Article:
Congress passed 21st Century IDEA in 2018 to modernize and improve executive agencies’ digital services. The law includes requirements for agencies to ensure their agency websites, web-based applications and forms, and other digital services are up to date, user-friendly, mobile-friendly, accessible, and secure.[2] Congress’s goal in passing this law was, in part, to “improve citizens’ interaction with the federal government,” thereby increasing the public’s confidence and trust in government.[3] This goal is reflected in the law’s text, which prioritizes the modernization of government services that are “most viewed or utilized by the public.”[4]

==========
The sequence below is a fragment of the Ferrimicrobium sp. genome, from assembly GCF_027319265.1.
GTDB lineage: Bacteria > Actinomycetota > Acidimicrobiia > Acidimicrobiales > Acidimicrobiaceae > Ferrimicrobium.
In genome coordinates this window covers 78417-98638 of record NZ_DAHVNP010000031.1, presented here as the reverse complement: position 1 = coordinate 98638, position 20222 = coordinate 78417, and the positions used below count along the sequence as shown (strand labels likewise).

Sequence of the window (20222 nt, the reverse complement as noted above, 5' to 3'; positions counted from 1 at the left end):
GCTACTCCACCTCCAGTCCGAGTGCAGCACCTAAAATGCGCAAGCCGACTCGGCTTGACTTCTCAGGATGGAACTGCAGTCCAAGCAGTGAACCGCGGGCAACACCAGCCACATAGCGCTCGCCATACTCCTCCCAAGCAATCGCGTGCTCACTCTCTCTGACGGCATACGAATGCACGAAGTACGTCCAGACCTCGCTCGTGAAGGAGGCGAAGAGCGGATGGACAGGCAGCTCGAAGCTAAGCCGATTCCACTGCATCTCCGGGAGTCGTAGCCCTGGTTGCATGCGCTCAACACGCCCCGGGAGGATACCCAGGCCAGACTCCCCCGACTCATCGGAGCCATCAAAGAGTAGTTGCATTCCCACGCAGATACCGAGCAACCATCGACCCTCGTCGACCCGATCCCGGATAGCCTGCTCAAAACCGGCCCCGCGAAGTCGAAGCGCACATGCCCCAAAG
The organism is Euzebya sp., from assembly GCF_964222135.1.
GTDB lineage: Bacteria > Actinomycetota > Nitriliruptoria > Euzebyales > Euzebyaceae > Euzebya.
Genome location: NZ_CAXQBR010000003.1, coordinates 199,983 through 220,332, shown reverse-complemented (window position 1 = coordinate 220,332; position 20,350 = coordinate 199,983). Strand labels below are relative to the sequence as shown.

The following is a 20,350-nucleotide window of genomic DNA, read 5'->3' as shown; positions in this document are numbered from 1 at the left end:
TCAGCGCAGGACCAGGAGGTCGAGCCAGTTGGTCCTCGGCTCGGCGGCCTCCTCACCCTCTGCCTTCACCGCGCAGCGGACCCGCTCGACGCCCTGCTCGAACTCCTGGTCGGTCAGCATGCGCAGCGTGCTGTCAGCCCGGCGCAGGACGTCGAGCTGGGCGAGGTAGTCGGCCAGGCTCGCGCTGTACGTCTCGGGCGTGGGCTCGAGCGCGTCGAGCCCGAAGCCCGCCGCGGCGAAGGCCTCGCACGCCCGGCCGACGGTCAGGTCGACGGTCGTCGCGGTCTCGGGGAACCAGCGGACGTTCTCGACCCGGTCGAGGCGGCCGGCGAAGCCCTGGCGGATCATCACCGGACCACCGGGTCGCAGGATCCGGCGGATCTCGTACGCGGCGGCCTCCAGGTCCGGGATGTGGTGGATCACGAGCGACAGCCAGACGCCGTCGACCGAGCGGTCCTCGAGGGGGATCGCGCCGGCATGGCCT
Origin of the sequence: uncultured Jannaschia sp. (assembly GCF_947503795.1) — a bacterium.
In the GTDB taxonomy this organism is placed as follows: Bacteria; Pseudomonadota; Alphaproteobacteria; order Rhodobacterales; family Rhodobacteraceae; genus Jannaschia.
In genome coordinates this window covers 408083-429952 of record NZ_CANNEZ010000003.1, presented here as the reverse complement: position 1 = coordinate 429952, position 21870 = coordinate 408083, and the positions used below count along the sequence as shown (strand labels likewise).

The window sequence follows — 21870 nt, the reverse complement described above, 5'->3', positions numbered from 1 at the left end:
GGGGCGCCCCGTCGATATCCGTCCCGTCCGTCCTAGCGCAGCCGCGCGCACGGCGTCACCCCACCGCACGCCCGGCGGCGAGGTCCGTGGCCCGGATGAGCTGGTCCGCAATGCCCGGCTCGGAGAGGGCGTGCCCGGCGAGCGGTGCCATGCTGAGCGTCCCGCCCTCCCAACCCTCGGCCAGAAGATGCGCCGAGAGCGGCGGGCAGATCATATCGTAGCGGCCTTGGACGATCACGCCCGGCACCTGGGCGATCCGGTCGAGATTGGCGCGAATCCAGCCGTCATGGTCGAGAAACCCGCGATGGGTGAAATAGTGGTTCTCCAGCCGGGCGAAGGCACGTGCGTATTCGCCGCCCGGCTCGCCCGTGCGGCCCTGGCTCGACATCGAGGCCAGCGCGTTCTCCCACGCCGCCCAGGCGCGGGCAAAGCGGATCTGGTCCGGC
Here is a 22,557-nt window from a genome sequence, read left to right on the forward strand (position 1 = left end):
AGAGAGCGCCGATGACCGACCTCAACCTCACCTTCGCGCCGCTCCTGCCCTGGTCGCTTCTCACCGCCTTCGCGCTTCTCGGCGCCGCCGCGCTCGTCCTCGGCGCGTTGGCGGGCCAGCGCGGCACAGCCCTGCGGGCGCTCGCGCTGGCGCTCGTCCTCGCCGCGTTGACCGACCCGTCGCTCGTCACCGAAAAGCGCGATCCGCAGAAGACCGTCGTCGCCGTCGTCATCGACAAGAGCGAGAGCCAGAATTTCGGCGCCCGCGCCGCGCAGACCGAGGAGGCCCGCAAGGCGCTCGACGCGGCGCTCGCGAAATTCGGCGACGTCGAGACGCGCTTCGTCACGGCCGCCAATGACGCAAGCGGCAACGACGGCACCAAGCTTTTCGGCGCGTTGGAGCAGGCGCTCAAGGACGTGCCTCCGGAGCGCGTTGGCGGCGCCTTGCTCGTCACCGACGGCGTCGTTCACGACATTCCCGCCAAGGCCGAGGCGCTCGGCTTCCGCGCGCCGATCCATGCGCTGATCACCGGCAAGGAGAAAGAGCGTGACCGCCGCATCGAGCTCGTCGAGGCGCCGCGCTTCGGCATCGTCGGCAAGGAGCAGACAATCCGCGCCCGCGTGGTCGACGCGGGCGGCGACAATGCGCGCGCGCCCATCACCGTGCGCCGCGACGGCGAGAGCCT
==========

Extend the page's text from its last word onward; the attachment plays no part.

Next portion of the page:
Section 4 of 21st Century IDEA requires the head of each executive agency to ensure that all paper-based forms “related to serving the public” are available in a digital format within two years of the law’s enactment—a deadline of December 2020, which has since passed. If an agency cannot make a form digitally available, the agency head must document the title of the form, the reasons why it cannot be made digitally available, and potential solutions that would allow the agency to make it digitally available. Section 5 of 21st Century IDEA also requires the heads of executive agencies to submit a plan to accelerate the adoption of electronic signatures to the OMB director and Congress.[5]